BERLIN — German police say hundreds of cars and pedestrians are lining up at border crossings along the Czech-German border after Germany declared the Czech Republic a high risk area in the pandemic, meaning it requires proof of a negative coronavirus test before entry.
At the crossings in Waldmuenchen and Fuerth im Wald authorities said hundreds of cars lined up on the Czech side trying to get into Germany in the early morning hours. Further backup was expected during the day Monday.
Since Sunday, people from the Czech Republic need to show negative test results no older than 48 hours every time they enter Germany.
The Czechs who commute to work in neighboring Germany formed long lines at some border crossings, waiting for required tests on the coronavirus.
The Czechs were boosting the capacity of their testing site at the crossings and elsewhere to meet the growing demand.
Czech Prime Minister Andrej Babis was scheduled to discuss the situation with his Bavarian counterpart Markus Söder.
Other Czechs who don’t work in the neighboring country on a daily basis have to have a test but also need to isolate for 10 days if they travel to Germany.
COLOMBO, Sri Lanka — Sri Lanka's government says it will start vaccinating people for COVID-19 this week.
Sri Lanka will receive 500,000 shots of Oxford-AstraZeneca vaccine from India as a donation on Wednesday and the inoculation will begin on the next day. The vaccine will be first given to the frontline members of the health sector, military and police.
Sri Lanka has also ordered a stock of Pfizer-BioNtech vaccine and separatelyis supposed to receive vaccines for 20% of the population through the WHO’s COVAX program.
DHAKA, Bangladesh — Bangladesh has taken delivery of 5 million doses of the Oxford-AstraZeneca vaccine from an Indian producer.
Bangladesh has planned to buy 30 million doses of vaccines from the Serum Institute of India in phases. Bangladeshi company Beximco Pharmaceuticals Ltd. has received the consignment of 5 million doses as distributor in the South Asian country.
On Thursday, the country received 2 million doses of the vaccine as a gift from India while Monday’s vaccines were purchased.
The vaccines, manufactured under license by Serum Institute of India, will primarily be given to frontline workers including doctors and nurses. The government says the inoculation is expected to start soon.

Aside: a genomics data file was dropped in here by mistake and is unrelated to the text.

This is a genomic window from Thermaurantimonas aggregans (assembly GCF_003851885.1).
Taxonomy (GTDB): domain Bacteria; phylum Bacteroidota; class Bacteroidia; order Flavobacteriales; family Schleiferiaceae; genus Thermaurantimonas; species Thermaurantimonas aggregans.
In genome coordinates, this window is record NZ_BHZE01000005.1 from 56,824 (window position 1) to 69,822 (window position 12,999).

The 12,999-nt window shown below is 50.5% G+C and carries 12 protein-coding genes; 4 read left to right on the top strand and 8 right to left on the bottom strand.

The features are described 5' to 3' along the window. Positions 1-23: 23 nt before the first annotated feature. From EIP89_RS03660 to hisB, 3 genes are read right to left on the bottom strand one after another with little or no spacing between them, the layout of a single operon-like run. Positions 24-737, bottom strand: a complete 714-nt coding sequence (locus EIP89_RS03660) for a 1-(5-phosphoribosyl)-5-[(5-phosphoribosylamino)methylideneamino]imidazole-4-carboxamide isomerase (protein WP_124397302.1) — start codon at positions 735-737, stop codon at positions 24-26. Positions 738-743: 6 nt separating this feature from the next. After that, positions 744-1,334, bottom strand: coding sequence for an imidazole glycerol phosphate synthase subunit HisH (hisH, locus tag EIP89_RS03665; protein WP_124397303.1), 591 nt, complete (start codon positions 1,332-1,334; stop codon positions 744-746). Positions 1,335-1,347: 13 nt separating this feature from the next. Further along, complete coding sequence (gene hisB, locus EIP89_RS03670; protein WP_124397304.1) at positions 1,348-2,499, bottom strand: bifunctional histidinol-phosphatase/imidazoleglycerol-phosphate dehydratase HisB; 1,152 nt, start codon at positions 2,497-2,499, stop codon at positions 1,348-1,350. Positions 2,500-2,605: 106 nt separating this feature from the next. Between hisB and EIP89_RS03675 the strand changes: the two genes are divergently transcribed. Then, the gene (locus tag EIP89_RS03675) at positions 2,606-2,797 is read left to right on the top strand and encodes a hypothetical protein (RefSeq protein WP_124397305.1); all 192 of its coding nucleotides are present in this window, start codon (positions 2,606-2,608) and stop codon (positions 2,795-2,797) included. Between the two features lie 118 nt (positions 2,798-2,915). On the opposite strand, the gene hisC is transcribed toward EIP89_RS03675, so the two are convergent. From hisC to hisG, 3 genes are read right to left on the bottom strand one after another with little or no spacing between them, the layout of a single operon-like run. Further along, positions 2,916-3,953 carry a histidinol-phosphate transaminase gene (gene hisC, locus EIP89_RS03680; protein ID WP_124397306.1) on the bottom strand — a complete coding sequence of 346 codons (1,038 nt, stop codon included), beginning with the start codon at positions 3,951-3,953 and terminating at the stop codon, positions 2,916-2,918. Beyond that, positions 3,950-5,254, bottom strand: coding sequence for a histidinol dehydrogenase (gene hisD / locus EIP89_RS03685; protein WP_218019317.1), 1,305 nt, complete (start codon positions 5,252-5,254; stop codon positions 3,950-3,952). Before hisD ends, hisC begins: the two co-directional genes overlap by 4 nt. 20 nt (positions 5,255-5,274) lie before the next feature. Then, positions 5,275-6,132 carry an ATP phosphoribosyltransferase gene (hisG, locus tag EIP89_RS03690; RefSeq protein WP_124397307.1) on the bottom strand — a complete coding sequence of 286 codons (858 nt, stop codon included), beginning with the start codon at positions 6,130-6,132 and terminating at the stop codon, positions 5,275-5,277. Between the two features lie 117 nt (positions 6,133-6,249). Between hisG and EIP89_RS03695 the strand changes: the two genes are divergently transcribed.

Since March, Bangladesh has recorded more than 8,000 deaths from coronavirus.
SYDNEY — Australia has suspended its partial travel bubble with New Zealand after New Zealand reported its first coronavirus case outside of a quarantine facility in two months.
Australian Health Minister Greg Hunt said Monday the suspension would last for three days and was being implemented out of an abundance of caution. Travelers affected need to cancel or face two weeks in quarantine upon arrival.
New Zealand Prime Minister Jacinda Ardern said she’d told Morrison she had confidence in New Zealand’s systems and processes, but it was up to Australia to decide how they managed their borders.
Health officials in New Zealand say genome tests indicate the woman contracted the virus from another returning traveler just before leaving quarantine. However, there was no evidence the virus has spread further.
Director-General of Health Ashley Bloomfield said the 56-year-old woman had recently returned from Europe. During her mandatory two weeks in quarantine, she tested negative twice. She developed symptoms at home later and tested positive.
Officials say the woman appears to have caught the more infectious South African variant of the virus from another traveler on her second-to-last day in quarantine, and they’re investigating how the health breach happened.
SYDNEY — Australia’s medical regulator has approved use of its first coronavirus vaccine, paving the way for inoculations to begin next month.
The Therapeutic Goods Administration on Monday gave provisional approval for people aged 16 and over to use the vaccine developed by Pfizer and BioNTech. Residents and workers at aged-care facilities, frontline healthcare workers and quarantine workers are among the groups being prioritized for the first doses.
Australian Prime Minister Scott Morrison welcomed the development. He said Australia was among the first countries to complete a comprehensive process to formally approve a vaccine rather than just grant an emergency approval.
Australia has an agreement for 10 million doses of the two-dose Pfizer vaccine and an option to buy more if supplies allow. It also has ordered, conditional on regulatory approval, 53.8 million doses of the vaccine made by AstraZeneca and Oxford University, 50 million of which would be made in Australia in a partnership with Melbourne-based biopharmaceutical company CSL.
Australia is aiming to complete inoculations by October. The nation of 26 million people has reported fewer than 30,000 virus cases and a little over 900 deaths.
HONG KONG — A lockdown in part of Hong Kong’s Kowloon neighborhood was lifted Monday after thousands of residents were tested for the virus.
The lockdown that began early Saturday covered 16 buildings in the working-class Yau Tsim Mong district. During the lockdown, residents were not allowed to leave their premises until they had tested negative for the coronavirus.
The district has been at the center of a worsening coronavirus outbreak, with over 160 cases reported over the first three weeks in January. Higher concentrations of the virus were also found in sewage samples, prompting fears the virus could be transmitted via poorly installed plumbing systems in subdivided units that lack ventilation.
The government said in a statement early Monday that about 7,000 people were tested for the coronavirus during the lockdown, with 13 positive infections found. As of Sunday, Hong Kong has reported 10,086 cases of the coronavirus overall, with 169 deaths recorded.